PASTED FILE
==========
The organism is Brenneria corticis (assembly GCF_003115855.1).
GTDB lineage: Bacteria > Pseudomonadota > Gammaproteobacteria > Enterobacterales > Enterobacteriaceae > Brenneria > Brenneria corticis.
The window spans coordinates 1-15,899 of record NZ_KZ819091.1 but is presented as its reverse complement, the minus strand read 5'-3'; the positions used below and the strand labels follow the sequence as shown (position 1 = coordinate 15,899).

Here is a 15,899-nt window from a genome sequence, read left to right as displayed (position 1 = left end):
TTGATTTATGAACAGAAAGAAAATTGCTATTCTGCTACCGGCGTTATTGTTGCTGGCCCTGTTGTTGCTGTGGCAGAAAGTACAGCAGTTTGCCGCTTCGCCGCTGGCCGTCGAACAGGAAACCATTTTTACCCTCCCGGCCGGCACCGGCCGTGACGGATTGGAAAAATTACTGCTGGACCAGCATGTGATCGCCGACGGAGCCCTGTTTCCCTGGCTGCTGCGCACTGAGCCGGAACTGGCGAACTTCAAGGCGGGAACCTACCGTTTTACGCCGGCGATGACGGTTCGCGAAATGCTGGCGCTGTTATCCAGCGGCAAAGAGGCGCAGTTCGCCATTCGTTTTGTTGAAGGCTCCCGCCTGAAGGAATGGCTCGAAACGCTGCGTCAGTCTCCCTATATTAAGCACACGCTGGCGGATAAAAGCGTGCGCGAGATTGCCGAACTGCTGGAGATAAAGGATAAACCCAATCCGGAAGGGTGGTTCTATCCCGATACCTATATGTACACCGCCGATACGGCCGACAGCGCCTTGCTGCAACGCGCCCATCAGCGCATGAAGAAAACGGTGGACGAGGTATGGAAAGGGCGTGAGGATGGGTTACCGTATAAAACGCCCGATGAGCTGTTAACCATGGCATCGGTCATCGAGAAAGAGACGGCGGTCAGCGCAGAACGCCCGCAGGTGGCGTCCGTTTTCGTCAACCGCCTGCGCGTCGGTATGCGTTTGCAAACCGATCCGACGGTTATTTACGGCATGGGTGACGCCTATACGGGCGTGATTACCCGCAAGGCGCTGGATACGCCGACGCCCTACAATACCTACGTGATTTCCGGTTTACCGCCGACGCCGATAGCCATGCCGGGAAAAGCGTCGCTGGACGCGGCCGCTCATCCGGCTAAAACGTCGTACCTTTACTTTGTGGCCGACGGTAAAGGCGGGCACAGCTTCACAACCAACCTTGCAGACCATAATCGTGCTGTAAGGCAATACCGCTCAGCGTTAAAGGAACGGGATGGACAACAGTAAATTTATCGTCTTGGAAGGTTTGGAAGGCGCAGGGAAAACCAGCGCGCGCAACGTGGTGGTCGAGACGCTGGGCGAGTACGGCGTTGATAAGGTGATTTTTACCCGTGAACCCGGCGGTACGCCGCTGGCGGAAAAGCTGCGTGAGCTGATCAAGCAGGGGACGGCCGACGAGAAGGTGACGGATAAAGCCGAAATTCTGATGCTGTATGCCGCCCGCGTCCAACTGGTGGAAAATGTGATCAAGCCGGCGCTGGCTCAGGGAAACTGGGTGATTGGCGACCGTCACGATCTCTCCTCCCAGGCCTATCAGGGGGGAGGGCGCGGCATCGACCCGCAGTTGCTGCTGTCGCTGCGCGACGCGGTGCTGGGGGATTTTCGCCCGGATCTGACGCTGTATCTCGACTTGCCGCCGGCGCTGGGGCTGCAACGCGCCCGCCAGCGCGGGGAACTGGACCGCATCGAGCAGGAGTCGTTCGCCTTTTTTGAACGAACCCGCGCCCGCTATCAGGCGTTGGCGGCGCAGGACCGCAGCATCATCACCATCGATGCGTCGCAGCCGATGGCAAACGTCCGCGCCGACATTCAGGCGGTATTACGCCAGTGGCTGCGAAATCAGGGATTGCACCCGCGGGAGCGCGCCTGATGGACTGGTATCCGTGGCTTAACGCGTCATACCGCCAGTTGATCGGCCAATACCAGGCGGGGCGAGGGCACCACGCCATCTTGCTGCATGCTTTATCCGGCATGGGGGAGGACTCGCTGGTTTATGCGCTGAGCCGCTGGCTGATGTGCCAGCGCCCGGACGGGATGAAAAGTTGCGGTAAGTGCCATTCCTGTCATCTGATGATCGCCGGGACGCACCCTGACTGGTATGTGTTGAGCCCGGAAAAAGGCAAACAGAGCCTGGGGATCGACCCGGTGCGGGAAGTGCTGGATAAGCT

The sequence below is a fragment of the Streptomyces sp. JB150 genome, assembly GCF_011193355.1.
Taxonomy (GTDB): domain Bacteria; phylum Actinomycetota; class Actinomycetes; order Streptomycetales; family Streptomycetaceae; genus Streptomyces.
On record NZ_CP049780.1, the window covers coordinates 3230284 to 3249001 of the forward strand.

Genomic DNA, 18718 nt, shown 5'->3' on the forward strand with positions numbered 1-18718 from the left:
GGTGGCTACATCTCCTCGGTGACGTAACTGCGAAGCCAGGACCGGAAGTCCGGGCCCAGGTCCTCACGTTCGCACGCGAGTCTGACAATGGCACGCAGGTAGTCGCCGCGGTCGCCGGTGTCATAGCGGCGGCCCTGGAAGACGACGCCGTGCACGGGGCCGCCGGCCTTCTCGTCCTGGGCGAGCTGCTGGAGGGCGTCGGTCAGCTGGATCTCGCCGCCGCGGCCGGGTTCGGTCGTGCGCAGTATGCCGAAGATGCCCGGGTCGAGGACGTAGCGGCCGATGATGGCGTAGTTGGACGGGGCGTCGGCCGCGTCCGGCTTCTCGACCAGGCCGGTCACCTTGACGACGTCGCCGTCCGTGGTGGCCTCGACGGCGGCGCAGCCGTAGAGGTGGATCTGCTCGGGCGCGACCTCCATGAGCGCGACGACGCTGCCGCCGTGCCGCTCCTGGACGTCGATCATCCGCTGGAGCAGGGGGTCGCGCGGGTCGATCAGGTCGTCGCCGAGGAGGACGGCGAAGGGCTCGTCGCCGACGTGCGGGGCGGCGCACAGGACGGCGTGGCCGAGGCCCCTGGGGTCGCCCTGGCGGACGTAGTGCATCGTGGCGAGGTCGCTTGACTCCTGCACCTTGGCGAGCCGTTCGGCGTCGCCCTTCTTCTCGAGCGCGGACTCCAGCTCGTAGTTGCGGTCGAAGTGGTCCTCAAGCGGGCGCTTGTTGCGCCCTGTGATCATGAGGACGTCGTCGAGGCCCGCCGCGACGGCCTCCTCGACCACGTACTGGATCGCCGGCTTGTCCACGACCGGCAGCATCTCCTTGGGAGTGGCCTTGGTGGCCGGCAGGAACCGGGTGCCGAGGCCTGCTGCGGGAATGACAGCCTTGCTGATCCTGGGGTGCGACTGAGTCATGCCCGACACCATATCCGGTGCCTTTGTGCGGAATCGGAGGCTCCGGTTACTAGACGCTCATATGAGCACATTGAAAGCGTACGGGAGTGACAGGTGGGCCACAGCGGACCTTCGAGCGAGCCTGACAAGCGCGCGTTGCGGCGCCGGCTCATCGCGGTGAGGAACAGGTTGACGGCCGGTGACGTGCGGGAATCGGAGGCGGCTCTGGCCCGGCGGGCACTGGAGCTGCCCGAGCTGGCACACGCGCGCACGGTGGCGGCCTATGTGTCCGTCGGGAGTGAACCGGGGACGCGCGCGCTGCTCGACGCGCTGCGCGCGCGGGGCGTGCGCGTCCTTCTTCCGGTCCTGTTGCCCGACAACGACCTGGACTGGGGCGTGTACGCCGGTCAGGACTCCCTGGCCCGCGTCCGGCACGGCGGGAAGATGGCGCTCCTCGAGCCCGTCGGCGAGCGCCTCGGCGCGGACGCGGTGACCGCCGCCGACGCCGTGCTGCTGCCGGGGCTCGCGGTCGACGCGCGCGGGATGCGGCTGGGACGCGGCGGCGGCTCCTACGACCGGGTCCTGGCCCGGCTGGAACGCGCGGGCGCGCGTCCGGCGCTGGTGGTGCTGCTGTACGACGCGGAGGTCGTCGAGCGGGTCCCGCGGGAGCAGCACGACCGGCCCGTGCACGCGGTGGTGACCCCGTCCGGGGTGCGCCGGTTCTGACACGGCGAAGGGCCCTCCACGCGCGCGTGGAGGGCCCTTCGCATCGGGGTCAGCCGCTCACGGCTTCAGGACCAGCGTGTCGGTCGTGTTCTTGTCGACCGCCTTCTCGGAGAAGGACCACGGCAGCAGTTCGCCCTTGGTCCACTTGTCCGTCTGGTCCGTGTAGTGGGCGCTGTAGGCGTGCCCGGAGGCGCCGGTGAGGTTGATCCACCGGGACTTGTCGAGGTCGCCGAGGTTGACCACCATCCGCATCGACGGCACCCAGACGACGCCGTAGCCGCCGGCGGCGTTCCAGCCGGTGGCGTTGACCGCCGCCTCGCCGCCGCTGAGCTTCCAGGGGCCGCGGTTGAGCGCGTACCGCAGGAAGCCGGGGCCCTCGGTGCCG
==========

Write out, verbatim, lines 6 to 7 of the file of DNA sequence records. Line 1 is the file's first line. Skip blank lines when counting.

The sequence below is a fragment of the Streptomyces sp. JB150 genome, assembly GCF_011193355.1.
Taxonomy (GTDB): domain Bacteria; phylum Actinomycetota; class Actinomycetes; order Streptomycetales; family Streptomycetaceae; genus Streptomyces.